Category Archives: Ghana


The great grand children have appropriated an area of the border at the bottom of our garden, under the acer tree, as their Den.

Cara's Den

The den is a threat to all of the flowers in our garden, as Cara and Cade seem to think that they look much better in their den than boringly attached to their parent plant.

However, the other day, I noticed that Cara had hit on a less anti-social mode of decoration – she had liberated some nice looking pebbles from next door’s drive, and pressed them into the earth to enliven their abode.


As I looked at the pebbles, and thought about dens, seven-year-olds, and concepts of beauty and style, my mind took a sideways step and latched on to a memory of another dwelling, ornamented by another human being.

It was a hot day in a remote part of Ghana in 2009. The area belonged to the Gonja people, and even though it was remote and very poor, it was notable for the number of people – migrants – who had come from other countries in west Africa to make a living there.

I was in a four wheel drive vehicle, bumping along a primitive track. On either side of the track, the earth showed through the thin grass a dusty red, with termite mounds scattered between the trees.

As we rounded a bend in the track, some distance from the nearest village, I saw a hut a short way into the bush, and we stopped so that I could take a look.

Deserted hut, Ghana.

There was no-one in sight, and when I looked around the hut and the animal shelter beside it, I could find no belongings or anything of value. Perhaps the hut was abandoned, or maybe its owners were itinerant farmers who only used it for part of the year.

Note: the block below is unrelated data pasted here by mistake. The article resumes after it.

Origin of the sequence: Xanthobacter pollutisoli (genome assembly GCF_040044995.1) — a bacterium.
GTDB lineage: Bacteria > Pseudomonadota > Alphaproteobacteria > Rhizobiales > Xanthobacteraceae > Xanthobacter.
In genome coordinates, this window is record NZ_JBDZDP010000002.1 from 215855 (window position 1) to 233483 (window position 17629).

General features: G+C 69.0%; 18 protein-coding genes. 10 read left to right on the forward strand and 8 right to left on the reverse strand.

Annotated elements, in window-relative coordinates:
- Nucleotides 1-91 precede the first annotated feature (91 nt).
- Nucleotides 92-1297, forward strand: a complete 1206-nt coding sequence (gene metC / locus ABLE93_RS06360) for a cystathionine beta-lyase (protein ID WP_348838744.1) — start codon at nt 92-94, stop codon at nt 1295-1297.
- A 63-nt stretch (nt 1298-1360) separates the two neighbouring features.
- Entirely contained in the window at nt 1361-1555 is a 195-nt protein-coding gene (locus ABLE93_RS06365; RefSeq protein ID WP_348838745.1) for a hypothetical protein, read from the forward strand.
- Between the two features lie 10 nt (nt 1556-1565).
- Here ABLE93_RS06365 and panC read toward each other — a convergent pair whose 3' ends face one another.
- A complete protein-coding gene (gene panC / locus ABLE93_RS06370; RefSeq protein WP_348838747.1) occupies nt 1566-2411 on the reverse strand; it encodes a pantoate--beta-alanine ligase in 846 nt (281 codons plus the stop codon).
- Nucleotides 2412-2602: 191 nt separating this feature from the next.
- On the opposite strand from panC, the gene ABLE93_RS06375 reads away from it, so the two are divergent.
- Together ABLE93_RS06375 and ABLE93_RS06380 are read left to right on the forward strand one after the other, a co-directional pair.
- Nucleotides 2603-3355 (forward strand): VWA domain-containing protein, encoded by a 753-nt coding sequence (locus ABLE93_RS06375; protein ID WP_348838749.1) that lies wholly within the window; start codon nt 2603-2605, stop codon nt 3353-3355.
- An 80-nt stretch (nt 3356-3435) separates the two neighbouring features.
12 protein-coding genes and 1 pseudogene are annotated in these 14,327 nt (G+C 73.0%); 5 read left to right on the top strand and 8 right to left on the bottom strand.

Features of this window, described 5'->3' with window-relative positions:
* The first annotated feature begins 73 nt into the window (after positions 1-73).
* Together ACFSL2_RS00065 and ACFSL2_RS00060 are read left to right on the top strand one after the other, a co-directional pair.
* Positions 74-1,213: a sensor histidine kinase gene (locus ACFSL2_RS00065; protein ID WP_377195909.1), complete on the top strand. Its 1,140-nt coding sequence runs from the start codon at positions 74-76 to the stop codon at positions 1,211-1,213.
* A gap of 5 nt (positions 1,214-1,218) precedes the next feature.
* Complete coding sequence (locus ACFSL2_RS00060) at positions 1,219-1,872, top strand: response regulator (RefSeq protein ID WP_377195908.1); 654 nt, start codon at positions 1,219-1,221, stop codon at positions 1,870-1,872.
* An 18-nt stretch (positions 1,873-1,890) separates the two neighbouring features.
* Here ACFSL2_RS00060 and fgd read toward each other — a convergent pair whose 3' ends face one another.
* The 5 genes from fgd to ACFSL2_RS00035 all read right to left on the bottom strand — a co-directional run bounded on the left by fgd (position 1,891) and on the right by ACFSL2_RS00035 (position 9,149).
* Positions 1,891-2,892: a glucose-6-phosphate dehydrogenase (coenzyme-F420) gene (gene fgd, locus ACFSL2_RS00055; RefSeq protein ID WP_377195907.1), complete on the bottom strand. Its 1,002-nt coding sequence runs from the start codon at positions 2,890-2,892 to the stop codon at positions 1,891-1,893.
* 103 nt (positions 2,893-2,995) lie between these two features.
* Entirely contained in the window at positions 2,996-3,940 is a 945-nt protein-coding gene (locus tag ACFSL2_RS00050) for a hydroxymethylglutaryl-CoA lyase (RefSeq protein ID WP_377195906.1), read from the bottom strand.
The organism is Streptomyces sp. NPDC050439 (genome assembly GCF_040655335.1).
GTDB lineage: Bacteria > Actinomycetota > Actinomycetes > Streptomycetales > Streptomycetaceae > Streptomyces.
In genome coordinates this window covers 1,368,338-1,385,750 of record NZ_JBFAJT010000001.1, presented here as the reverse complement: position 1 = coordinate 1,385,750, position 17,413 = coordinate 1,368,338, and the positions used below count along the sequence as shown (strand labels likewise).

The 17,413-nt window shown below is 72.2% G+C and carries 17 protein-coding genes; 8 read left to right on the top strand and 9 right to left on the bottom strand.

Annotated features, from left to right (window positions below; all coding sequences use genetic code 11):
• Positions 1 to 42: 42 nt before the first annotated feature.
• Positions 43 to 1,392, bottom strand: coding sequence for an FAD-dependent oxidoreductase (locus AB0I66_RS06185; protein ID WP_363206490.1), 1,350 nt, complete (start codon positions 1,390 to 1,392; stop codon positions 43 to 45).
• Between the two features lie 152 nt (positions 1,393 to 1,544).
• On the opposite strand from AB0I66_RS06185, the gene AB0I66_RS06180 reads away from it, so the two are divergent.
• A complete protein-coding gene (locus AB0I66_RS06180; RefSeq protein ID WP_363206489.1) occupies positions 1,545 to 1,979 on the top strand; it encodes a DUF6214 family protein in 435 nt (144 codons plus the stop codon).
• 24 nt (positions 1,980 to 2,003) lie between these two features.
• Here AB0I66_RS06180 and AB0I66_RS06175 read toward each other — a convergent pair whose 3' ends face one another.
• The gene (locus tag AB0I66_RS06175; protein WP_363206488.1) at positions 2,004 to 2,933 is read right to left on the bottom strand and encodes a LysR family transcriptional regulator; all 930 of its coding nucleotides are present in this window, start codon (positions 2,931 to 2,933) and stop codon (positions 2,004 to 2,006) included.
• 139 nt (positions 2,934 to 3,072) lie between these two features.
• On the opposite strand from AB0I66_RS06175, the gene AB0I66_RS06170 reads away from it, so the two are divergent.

Sweating profusely in the blinding sun, I entered the hut. When my eyes adjusted to the deep shade, I took in the lack of belongings of any sort, and then my eye was caught by a gleam in the wall.

Decoration in hut wall, Ghana.

Embedded in the mud wall were these shiny stones, and as I stood there looking at them, I wondered about the life of the people who had lived in the hut. I wondered about how difficult was their struggle for survival, and how the urge towards beauty is in us all. I wondered who it was that had the impulse to decorate the hut. Too high up the wall to be a seven year old.

Was the connection made by my mind real? The connection between the decorations in my garden den and the African hut?  Or were there complexities of culture embodied in those stones in the mud wall that went beyond the simple urge to decorate and domesticate a dwelling?

Anyway, that’s the story behind two photographs taken today and two photographs taken seven years ago.

Some corner of a foreign field